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From the Ancient Greek μεγᾰλόψῡχος (megalópsūkhos, great-souled man”, “magnanimous one), from μεγᾰς (megas, great) + ψῡχή (psūkhḗ, mind”, “spirit”, “soul).


megalopsychos (plural megalopsychoi)

  1. (in Aristotelian philosophy) Aristotle’s “great-souled man”: an aristocratic paragon who embodies the virtues to an exceptional degree (a figure described chiefly in Aristotle’s Eudemian and Nicomachean Ethics).
    • 1973, Philippa Foot, “Nietzsche: The Revaluation of Values” in Nietzsche: A Collection of Critical Essays, edited by Robert C. Solomon, Garden City, New York: Anchor Books, →ISBN, page 164:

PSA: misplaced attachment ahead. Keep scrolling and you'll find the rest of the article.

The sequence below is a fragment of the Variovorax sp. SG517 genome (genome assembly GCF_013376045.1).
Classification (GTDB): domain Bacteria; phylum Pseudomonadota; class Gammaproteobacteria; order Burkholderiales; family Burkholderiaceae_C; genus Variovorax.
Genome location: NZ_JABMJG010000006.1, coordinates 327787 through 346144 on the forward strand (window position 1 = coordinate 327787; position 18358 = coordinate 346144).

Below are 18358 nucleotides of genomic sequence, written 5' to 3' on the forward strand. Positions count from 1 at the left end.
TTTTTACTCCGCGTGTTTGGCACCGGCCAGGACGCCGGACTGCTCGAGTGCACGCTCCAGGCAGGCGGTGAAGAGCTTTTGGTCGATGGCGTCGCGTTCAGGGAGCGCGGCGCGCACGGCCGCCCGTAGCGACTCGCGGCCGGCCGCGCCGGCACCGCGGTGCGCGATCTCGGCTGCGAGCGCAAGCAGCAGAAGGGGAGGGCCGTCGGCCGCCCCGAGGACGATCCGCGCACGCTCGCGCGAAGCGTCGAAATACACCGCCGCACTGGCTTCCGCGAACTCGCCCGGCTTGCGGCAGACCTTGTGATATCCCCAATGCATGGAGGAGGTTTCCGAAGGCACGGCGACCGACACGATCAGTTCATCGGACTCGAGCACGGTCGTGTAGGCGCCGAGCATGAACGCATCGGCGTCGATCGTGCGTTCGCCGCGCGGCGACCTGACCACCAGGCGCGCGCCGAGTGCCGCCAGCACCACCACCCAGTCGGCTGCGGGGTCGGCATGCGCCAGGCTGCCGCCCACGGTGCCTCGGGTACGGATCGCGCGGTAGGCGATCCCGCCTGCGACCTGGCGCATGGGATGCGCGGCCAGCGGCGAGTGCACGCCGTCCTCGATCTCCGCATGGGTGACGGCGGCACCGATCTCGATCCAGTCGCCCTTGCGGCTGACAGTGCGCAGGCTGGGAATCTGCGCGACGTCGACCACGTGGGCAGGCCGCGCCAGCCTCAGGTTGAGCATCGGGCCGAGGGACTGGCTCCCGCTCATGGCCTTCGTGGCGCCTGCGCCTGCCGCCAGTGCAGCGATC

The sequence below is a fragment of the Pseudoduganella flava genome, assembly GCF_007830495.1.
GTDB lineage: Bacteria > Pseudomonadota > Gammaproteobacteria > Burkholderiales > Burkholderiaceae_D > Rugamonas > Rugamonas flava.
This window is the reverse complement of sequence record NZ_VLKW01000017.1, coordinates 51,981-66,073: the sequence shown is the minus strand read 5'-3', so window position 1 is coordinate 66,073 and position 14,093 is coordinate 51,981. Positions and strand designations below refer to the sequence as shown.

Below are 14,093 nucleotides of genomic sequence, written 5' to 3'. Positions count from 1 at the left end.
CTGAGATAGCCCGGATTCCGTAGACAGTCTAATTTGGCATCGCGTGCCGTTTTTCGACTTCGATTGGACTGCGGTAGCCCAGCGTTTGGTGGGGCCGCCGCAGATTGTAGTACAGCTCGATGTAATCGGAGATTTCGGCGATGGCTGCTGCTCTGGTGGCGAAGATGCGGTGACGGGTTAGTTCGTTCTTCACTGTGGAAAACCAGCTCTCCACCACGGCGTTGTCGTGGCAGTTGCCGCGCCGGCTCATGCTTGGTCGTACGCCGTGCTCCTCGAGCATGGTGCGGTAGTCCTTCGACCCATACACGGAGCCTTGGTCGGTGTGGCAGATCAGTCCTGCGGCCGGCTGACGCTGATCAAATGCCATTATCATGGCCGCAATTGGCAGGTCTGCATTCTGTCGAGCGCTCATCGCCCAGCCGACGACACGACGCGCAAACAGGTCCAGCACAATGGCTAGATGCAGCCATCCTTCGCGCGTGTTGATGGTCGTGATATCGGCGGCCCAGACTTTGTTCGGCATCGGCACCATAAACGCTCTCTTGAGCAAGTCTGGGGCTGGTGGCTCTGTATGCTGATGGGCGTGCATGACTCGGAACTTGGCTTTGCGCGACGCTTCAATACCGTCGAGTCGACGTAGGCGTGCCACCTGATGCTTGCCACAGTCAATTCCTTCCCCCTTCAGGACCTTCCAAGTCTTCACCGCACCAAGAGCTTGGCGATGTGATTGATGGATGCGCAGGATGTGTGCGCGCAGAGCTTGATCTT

Nietzsche could not, for instance, accuse Aristotle of preaching a morality of pity, nor of extolling humility. On the contrary Aristotle’s description of the megalopsychos who possesses the virtue of greatness of soul and “deserves and claims great things” (Nicomachean Ethics 1123 a 15) has much in common with Nietzsche’s picture of the “higher” type of man.

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